- Oxidizing Agent
- Ignition Source
How are Atex Zones Classified?
They are classified according to the frequency of explosive atmospheres and their duration, whether they are due to gas or dust.
We have zones 0, 1, and 2 if the explosions are due to gas, and 20, 21, and 22 if they are due to dust.
The former is defined as follows:
- Zone 0: Area where an explosive atmosphere consisting of a mixture of air and flammable substances in the form of gas, vapor, or mist is present permanently or for long periods or frequently.
- Zone 1: Area where the formation of an explosive atmosphere, consisting of a mixture of air and flammable substances in the form of gas, vapor, or mist, is likely to occur occasionally during normal activities.
- Zone 2: Area where during normal activities the formation of an explosive atmosphere consisting of a mixture of air and flammable substances in the form of gas, vapor, or mist is not likely to occur or if it occurs, is only of short duration.
The second group, on the other hand, looks like this:
- Zone 20: an area where an explosive atmosphere in the form of a cloud of combustible dust is present permanently or for long periods;
- Zone 21: the area where the formation of an explosive atmosphere is occasionally likely;
- Zone 22: the area where the formation of an explosive atmosphere is not likely and if it occurs, would be short-lived;
Zones 20 and 21 are the most exposed to the risk of explosion, so it is always recommended to place the systems in zone 22. In this case, only one security system is needed and the system can be self-certified.
When it is not possible, the systems must be equipped with double safety systems and must be certified by competent bodies.
Dust Explosive Parameters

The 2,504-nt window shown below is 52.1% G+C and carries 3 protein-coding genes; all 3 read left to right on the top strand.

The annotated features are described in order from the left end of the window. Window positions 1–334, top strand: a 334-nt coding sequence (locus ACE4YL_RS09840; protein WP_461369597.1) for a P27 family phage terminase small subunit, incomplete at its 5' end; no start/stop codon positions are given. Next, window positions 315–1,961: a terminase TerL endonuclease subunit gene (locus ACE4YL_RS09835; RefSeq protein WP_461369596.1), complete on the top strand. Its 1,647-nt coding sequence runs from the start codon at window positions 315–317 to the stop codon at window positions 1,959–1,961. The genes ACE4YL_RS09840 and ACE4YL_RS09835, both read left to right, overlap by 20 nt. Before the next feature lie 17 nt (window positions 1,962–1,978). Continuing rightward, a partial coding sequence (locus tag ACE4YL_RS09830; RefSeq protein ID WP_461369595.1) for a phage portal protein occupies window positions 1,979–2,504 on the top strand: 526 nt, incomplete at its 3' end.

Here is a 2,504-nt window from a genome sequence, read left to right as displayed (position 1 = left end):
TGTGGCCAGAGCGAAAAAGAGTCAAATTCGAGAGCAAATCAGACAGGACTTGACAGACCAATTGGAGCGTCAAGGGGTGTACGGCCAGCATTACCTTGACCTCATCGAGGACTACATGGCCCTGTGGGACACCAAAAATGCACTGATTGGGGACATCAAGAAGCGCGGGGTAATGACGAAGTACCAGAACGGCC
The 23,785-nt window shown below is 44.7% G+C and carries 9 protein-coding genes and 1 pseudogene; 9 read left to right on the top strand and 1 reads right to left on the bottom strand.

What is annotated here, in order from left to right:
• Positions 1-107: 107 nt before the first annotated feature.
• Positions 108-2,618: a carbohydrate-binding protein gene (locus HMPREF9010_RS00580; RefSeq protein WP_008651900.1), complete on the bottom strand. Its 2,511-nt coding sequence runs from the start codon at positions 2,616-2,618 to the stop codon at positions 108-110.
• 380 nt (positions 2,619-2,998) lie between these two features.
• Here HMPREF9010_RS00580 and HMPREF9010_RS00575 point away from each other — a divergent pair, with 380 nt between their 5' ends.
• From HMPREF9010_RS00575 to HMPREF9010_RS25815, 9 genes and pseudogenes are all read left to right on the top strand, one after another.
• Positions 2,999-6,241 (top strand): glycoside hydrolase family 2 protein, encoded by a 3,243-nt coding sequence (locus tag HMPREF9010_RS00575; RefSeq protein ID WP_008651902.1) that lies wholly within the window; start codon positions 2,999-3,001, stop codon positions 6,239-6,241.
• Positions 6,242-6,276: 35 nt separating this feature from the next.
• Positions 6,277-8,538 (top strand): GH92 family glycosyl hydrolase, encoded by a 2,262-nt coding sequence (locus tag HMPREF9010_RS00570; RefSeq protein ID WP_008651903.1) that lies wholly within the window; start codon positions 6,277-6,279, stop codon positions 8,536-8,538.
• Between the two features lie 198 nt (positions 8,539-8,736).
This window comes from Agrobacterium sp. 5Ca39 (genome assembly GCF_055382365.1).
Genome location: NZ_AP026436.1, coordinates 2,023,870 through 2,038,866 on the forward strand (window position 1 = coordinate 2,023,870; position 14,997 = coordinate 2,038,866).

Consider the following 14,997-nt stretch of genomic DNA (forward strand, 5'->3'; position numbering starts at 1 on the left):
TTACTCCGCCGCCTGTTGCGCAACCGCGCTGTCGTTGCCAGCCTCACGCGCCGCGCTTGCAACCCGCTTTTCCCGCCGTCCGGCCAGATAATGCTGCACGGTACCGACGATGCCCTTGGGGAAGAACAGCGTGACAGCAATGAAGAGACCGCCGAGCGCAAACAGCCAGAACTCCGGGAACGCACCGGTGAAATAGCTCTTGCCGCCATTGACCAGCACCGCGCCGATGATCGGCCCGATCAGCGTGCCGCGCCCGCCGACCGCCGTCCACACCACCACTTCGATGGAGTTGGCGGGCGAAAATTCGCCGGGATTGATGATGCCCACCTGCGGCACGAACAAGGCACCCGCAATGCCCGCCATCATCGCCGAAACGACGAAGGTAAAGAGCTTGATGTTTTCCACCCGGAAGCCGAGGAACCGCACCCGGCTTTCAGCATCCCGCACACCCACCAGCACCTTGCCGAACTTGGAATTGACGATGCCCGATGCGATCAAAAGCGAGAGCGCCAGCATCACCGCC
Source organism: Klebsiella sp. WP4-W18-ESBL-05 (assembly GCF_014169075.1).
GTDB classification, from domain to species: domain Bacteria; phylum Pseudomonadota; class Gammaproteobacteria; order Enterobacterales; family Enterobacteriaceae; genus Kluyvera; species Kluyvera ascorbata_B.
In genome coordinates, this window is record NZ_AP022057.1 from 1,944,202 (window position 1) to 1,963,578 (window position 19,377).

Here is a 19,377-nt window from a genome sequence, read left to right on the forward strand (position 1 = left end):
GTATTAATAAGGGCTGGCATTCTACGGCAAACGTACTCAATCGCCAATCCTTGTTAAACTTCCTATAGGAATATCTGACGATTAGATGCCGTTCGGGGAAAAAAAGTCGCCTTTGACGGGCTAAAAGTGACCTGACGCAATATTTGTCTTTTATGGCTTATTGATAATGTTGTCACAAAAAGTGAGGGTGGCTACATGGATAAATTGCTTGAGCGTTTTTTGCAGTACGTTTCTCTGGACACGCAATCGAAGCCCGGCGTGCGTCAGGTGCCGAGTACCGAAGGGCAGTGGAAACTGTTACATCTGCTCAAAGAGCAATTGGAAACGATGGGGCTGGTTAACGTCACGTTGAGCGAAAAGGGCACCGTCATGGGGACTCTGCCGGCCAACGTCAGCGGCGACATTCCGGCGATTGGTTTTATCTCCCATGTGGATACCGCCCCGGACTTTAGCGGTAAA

Dust does not have all the same characteristics. Before designing a system following the ATEX directive, it is necessary to consider some criteria, in particular the dust level of danger.
To do this, we can rely on two parameters:
- The “KST”, represents the dust deflagration index that gives an indication of the speed of expansion of the flames.
- The “PMAX”, represents the maximum pressure developed by the explosion of certain dust.
Atex Security Systems
There are some components that are more involved in the explosion, among them we find the explosion vents that break to allow the explosion to vent. A check is also necessary for internal components, however, which may have been damaged with the impact.
In the event of a deflagration, the system will have to be re-certified to ensure that it is still up to standard. Here are the safety systems established by the directive:
- Flameless Venting: helps to circumscribe the flame area by limiting damage and avoiding putting workers and the environment at risk.
- Explosion Suppression System: it can also detect hints of explosion and quickly suppresses them. If the explosion should occur, it is equipped with a sensor that warns the control center that opens the cylinders with the agent that allows suffocating the explosion in a few thousandths of a second.
- Safety Non-Return Valve: it is used to prevent the explosion from spreading in the suction line. In the event of an explosion, it blocks the aeriform flow by venting the explosion thanks to the other components.
- Explosion Diverters: divert the flow to allow the explosion to vent in a safe environment. Some diverters detect sparks and immediately signal the risk of bursting.
- Compartmental Shutters: they are of different types and compartmentalize the aeriform flow coming from the production departments. When the explosion occurs, they immediately isolate the affected area.
The Filters of Atex Systems
ATEX filters (bag filters) are equipped with explosion or flameless vents that open and vent the explosion, in this way the filter itself is prevented from exploding. They also withstand higher pressures than safety panels, precisely for this reason. Filters need to be designed according to the explosion pressure, which is determined by the dust used in production.